NASA global warming satellite crashes

February 24, 2009 7:15:39 AM PST
A rocket carrying a NASA global warming satellite splashed into the ocean near Antarctica early Tuesday after a failed launch.

The Taurus XL rocket carrying the Orbiting Carbon Observatory blasted off just before 2 a.m. from California's Vandenberg Air Force Base.

But minutes later, the fairing on the rocket failed to separate, a preliminary investigation found. The fairing is a clamshell cover protecting the satellite as it is blasted through the atmosphere.

The 986-pound satellite was supposed to be placed into an orbit some 400 miles high to track carbon dioxide emissions.

"Certainly for the science community it's a huge disappointment," said John Brunschwyler, Taurus project manager for Orbital Sciences Corp., which built the rocket and satellite. "It's taken so long to get here."

The project was nine years in the making.

The rocket landed in the ocean near Antarctica. A group of environment ministers from more than a dozen countries are meeting on the southern continent this week to get the latest science on global warming.

NASA said it will convene a team of experts to investigate the loss of the satellite.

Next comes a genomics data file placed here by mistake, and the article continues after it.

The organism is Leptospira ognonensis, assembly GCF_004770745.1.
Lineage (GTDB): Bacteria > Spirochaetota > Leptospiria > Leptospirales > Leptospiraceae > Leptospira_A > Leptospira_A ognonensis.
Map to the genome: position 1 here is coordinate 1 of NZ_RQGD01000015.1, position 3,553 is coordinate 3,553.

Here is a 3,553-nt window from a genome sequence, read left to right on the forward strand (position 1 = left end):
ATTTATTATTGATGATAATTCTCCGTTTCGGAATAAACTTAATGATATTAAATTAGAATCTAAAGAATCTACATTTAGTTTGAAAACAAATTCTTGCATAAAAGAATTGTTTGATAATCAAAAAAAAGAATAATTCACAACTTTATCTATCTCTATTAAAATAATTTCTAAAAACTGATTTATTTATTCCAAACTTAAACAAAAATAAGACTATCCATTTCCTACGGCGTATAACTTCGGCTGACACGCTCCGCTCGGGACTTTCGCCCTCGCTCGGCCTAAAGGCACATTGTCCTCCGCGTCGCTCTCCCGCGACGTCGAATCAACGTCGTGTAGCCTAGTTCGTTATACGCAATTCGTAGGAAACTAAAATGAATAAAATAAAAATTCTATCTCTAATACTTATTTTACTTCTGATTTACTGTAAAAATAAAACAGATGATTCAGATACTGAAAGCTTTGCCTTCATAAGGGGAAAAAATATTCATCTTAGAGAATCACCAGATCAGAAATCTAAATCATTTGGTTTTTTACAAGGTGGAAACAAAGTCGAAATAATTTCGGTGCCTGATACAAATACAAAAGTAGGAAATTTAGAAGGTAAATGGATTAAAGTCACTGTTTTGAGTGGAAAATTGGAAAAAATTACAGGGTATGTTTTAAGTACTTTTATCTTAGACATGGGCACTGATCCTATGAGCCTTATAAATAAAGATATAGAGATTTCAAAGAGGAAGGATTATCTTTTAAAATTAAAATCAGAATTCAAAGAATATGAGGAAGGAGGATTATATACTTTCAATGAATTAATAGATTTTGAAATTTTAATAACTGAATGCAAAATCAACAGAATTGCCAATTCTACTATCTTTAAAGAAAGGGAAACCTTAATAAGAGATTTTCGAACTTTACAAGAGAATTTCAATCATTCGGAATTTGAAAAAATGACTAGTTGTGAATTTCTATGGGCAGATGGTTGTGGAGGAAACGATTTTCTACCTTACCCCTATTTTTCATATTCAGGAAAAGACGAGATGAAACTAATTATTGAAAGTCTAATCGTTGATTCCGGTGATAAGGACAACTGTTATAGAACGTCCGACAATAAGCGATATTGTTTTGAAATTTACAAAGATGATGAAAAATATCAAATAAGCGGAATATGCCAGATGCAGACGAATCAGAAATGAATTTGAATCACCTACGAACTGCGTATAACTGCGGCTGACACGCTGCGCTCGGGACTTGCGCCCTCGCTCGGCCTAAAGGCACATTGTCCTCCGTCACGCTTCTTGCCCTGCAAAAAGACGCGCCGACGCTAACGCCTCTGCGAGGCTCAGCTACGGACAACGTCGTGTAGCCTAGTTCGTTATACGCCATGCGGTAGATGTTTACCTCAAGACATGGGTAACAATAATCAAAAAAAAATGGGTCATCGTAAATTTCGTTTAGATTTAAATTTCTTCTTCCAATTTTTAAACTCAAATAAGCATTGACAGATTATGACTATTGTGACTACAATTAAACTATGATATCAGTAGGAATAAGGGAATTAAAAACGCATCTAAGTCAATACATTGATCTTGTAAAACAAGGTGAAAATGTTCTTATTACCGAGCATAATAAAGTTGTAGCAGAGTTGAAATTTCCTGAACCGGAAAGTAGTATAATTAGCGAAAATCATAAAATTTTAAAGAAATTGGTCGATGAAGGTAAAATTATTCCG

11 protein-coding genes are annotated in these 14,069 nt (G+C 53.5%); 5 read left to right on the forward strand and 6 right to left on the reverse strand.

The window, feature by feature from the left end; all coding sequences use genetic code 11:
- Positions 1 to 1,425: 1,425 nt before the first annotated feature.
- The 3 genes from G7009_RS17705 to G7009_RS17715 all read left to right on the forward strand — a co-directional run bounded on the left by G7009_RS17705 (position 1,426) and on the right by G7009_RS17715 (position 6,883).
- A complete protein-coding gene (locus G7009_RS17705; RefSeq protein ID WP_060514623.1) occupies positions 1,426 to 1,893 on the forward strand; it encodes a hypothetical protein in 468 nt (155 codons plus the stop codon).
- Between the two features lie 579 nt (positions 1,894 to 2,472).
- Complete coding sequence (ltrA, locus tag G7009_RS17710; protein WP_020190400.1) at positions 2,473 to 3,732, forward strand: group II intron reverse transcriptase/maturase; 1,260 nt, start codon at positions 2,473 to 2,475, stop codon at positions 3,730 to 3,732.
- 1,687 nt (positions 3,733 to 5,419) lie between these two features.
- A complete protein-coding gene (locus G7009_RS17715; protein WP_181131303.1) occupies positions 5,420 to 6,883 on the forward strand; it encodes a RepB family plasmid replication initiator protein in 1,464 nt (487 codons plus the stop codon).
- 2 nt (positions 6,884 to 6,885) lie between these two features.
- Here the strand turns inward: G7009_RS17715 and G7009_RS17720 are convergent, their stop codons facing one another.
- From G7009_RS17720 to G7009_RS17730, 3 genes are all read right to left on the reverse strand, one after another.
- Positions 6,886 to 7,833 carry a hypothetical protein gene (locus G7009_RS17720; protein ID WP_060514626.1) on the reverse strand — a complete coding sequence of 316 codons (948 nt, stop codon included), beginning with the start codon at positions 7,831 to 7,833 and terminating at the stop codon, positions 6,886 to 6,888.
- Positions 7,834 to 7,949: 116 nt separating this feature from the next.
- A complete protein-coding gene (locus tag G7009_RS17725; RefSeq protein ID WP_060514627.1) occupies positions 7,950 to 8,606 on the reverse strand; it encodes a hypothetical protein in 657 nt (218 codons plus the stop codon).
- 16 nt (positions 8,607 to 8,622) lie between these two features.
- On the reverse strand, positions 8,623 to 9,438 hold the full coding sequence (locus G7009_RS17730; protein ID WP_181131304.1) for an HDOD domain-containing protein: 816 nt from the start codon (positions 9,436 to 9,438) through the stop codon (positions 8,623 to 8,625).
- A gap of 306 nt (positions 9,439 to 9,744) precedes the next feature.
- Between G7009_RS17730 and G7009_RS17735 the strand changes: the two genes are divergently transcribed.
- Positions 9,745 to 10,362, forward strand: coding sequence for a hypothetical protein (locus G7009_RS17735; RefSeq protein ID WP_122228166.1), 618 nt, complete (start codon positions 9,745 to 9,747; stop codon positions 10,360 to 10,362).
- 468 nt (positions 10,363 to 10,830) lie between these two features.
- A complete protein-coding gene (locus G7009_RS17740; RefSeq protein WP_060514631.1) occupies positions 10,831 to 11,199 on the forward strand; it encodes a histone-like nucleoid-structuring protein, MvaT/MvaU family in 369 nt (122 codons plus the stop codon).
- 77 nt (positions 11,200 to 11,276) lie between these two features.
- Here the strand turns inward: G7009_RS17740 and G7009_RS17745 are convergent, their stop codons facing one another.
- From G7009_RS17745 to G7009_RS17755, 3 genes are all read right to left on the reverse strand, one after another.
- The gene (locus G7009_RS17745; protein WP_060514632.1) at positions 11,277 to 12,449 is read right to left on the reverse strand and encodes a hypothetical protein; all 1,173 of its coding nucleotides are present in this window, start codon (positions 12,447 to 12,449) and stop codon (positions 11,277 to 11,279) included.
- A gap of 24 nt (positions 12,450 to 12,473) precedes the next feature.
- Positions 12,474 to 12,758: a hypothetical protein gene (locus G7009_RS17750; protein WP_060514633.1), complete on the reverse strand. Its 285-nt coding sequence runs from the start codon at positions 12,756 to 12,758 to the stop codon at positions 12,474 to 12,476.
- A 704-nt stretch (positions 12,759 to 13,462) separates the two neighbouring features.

The observatory was NASA's first satellite dedicated to monitoring carbon dioxide on a global scale. Measurements collected from the $280 million mission were expected to improve climate models and help researchers determine where the greenhouse gas originates and how much is being absorbed by forests and oceans.

Last month, Japan successfully launched the world's first satellite to monitor global warming emissions.

Carbon dioxide is the leading greenhouse gas and its buildup helps trap heat from the sun, causing potentially dangerous warming of the planet. Carbon dioxide emissions rose 3 percent worldwide from 2006 to 2007, according to international science agencies.

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On the Net:

Carbon Orbiting Observatory: http://www.nasa.gov/mission-pages/oco/main/index.html

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On the Net:

Carbon Orbiting Observatory: http://www.nasa.gov/mission-pages/oco/main/index.html


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